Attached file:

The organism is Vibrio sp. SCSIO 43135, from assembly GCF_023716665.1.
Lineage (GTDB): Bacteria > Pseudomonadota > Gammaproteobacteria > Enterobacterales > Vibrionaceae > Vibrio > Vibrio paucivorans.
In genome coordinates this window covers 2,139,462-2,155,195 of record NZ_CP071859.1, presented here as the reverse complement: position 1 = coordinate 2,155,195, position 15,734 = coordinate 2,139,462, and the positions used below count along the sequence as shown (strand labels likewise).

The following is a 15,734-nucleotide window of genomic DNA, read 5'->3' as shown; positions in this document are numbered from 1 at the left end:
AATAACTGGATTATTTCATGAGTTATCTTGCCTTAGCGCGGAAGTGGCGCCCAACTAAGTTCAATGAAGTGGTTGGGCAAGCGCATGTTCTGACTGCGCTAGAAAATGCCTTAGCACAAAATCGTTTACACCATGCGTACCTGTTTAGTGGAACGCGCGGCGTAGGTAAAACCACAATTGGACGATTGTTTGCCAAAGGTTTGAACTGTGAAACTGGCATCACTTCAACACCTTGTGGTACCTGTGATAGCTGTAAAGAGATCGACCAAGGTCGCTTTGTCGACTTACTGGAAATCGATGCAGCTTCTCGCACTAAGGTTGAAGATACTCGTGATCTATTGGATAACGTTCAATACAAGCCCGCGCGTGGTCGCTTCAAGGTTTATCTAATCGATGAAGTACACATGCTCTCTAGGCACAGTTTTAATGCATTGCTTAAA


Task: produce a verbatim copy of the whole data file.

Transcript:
The organism is Vibrio sp. SCSIO 43135, from assembly GCF_023716665.1.
Lineage (GTDB): Bacteria > Pseudomonadota > Gammaproteobacteria > Enterobacterales > Vibrionaceae > Vibrio > Vibrio paucivorans.
In genome coordinates this window covers 2,139,462-2,155,195 of record NZ_CP071859.1, presented here as the reverse complement: position 1 = coordinate 2,155,195, position 15,734 = coordinate 2,139,462, and the positions used below count along the sequence as shown (strand labels likewise).

The following is a 15,734-nucleotide window of genomic DNA, read 5'->3' as shown; positions in this document are numbered from 1 at the left end:
AATAACTGGATTATTTCATGAGTTATCTTGCCTTAGCGCGGAAGTGGCGCCCAACTAAGTTCAATGAAGTGGTTGGGCAAGCGCATGTTCTGACTGCGCTAGAAAATGCCTTAGCACAAAATCGTTTACACCATGCGTACCTGTTTAGTGGAACGCGCGGCGTAGGTAAAACCACAATTGGACGATTGTTTGCCAAAGGTTTGAACTGTGAAACTGGCATCACTTCAACACCTTGTGGTACCTGTGATAGCTGTAAAGAGATCGACCAAGGTCGCTTTGTCGACTTACTGGAAATCGATGCAGCTTCTCGCACTAAGGTTGAAGATACTCGTGATCTATTGGATAACGTTCAATACAAGCCCGCGCGTGGTCGCTTCAAGGTTTATCTAATCGATGAAGTACACATGCTCTCTAGGCACAGTTTTAATGCATTGCTTAAA